When Miss KELLY plays a peasant, of any nation, we can scarcely anticipate disappointment; yet the author of the Irish Girl has contrived to write a part so absolutely insipid, that the talents of that excellent actress have failed to make it interesting.
In ancient times, when lords and country gentlemen had more money than mortgages, and bankers had not thrust themselves into every village capable of sustaining two linendrapers, there lived somewhere in Ireland, a certain Lord Kilmore, who, for want of better security, was in the habit of keeping sundry money-bags in his bureau. Some of these, one Mandeville, a steward, acting after his kind in days when the securer modes of plundering were less generally understood, is in the habit of cribbing, and then burying in O'Regan's hut, a haunted cabin. This he has just accomplished one dark night, when Bridget O'Rourke, wan- dering; in search of a situation, menial and dramatic, naturally pries into the hovel, and discovers him. She then in due course obtains a service at the mansion-house • and being engaged as a sempstress, finds no better place for finishing a tent-lining, than the ante-room of his Lordship's library, where, as is usual in such cases, she falls asleep over her work. In the mean time, Lord Kit' more, with all the astuteness of his order, when he misses his money-bags, begins to suspect that he is robbed; and wisely communicates his suspicions to Mandeville, the only person ex- cept himself, as he tells us, who has.access to the room. How Miss KELLY got there, we are not specifically informed—heroines have the entre everywhere. The provident steward, thus alarmed, determines to make one more dash at the store; pulls about the poor needlewoman, to ascertain whether she is really asleep, with a violence which only feigned slumber could resist ; and. having satisfied himself, steals three more bags, with which he returns —casually lets them fall—the girl screams—the robber blows out the candle, snatches up two of the bags, and escapes ; Miss Bridget unluckily picking up the third, at the very moment when Lord Kihnore, alarmed by the noise, rushes, with torches and attendants, into the room—exit Bridget to prison. But Mr. Mandeville, reflecting that the girl had only entered the house on the preceding day, whereas his thefts had occupied a longer space of timer feels it necessary to find another robber ; and therefore. determines to accuse Gerald; n,- pretended music-master, but in reality an timorous baronet,—forgetting that he himself had only introduced the songster to the service a few minutes before the Baron's daughter engaged the workwoman. But it seems he knew his master. Lord Kilmore, with all the astuteness of a justice of the peace, accuses the young man, and orders his room to be searched : has placed the bags there—here is evidence to go to a jury. Miss KELLY now tells her tale, and, as usual, tells it well ; at its conclusion, her Wher arrives with a box of treasure, which by her instruction he had found in O'Reean's hut. Mand'Tille curses and confesses, instead, of pleading that those who hide can find ; two pair of lovers are coupled off ; and thus ends the Irish Girl. The curtain, as the play-bills will announce, fell amid universal shouts of applause, and the play was given out for repetition without a dissentient voice,—I hat is to say, the anthot's friends were numerous and noisy ; and the critics did not think fit to stein,* a bantling in its birth, which they knew must die a natural death within the mlenth.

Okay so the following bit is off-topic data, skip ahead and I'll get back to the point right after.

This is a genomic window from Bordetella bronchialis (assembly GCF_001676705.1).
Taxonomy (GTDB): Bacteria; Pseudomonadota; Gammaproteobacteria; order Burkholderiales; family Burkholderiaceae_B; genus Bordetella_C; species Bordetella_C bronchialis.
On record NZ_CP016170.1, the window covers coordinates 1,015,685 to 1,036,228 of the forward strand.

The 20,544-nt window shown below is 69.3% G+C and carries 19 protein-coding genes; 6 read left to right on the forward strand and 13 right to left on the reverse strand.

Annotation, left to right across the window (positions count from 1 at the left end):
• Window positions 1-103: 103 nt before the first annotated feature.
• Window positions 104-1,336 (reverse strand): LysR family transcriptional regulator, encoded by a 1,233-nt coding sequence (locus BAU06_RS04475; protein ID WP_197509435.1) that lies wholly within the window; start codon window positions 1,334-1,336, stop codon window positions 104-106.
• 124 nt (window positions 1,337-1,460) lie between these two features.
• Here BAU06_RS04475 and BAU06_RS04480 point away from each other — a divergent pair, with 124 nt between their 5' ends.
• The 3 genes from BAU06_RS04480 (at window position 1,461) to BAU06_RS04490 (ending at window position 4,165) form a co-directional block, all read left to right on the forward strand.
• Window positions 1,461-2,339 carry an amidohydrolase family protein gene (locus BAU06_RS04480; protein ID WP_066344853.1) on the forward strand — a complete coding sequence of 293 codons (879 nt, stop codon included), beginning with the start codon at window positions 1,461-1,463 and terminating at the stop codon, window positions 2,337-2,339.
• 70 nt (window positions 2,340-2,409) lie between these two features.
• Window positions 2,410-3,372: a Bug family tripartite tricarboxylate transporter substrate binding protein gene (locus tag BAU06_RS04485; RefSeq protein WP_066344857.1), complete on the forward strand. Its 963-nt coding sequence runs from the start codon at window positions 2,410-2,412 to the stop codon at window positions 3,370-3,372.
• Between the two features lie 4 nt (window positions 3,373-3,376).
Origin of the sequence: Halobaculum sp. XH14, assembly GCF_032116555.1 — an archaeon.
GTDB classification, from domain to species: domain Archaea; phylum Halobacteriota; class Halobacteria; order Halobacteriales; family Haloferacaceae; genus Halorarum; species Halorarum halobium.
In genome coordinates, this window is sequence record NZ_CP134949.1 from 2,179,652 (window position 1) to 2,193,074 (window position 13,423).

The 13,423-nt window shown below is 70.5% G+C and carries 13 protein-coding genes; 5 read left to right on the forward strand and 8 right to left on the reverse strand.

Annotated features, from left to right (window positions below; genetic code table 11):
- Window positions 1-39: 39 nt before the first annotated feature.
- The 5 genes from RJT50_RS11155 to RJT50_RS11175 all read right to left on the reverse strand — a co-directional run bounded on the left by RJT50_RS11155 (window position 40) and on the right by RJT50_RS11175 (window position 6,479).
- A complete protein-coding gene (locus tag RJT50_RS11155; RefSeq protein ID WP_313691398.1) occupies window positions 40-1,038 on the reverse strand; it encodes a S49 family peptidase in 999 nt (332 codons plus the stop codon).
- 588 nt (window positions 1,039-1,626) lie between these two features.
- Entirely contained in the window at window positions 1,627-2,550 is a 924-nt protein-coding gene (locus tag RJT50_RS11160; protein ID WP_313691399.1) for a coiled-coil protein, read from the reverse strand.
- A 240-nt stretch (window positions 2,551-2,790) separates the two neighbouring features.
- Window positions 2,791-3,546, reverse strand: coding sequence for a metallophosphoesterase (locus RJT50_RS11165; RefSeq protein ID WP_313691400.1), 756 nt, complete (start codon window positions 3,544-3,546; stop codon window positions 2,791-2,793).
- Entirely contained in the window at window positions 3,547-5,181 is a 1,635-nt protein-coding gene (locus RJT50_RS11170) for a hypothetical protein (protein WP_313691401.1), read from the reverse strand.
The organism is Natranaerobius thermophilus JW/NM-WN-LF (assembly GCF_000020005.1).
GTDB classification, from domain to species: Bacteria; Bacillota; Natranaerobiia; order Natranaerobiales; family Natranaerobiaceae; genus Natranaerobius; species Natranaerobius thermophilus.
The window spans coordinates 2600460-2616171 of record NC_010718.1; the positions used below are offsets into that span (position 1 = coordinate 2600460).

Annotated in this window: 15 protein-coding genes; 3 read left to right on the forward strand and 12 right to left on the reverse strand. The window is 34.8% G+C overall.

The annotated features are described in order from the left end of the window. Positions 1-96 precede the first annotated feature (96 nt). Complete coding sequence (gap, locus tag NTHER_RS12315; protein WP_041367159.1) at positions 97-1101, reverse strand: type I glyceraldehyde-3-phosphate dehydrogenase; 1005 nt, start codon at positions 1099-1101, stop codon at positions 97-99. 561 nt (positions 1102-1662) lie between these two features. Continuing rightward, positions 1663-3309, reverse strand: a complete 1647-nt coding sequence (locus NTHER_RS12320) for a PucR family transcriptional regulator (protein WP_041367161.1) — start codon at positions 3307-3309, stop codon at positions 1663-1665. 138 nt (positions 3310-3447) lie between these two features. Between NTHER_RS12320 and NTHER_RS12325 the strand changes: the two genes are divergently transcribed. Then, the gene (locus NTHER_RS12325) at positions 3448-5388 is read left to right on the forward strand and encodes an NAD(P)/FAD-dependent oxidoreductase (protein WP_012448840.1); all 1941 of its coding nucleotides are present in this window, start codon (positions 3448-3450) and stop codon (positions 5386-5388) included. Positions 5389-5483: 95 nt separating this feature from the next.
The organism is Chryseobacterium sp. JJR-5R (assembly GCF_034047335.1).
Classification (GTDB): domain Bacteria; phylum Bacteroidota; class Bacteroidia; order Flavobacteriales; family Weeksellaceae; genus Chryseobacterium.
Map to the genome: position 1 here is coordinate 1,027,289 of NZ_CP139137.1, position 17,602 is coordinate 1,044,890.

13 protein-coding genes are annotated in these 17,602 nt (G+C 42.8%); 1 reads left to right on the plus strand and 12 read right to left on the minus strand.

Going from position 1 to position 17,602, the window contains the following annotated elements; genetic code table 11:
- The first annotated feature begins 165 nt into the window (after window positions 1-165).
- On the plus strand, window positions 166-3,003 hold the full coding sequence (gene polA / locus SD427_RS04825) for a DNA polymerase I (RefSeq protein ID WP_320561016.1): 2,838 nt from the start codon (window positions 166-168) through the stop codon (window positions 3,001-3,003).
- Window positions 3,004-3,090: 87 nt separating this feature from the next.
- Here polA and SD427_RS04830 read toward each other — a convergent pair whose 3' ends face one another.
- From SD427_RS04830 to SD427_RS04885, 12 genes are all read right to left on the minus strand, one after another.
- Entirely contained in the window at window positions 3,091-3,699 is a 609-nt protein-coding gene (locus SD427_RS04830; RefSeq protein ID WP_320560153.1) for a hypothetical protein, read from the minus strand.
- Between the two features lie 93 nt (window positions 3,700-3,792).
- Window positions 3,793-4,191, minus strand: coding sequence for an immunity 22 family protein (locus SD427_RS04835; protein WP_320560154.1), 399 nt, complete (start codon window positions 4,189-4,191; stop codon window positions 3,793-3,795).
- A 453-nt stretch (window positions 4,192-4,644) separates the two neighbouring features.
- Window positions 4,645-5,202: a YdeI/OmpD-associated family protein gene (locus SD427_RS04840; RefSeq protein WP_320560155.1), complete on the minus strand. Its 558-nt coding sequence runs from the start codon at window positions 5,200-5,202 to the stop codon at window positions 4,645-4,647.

P.S. We must he just—the piece contained one striking no- velty. Lord Kilmore informs the music-master, that he will dis- charge him "with as little ceremony as a full-grown cabbage-leaf shakes off an impertinent dew-drop!" This beats Mr. GALT.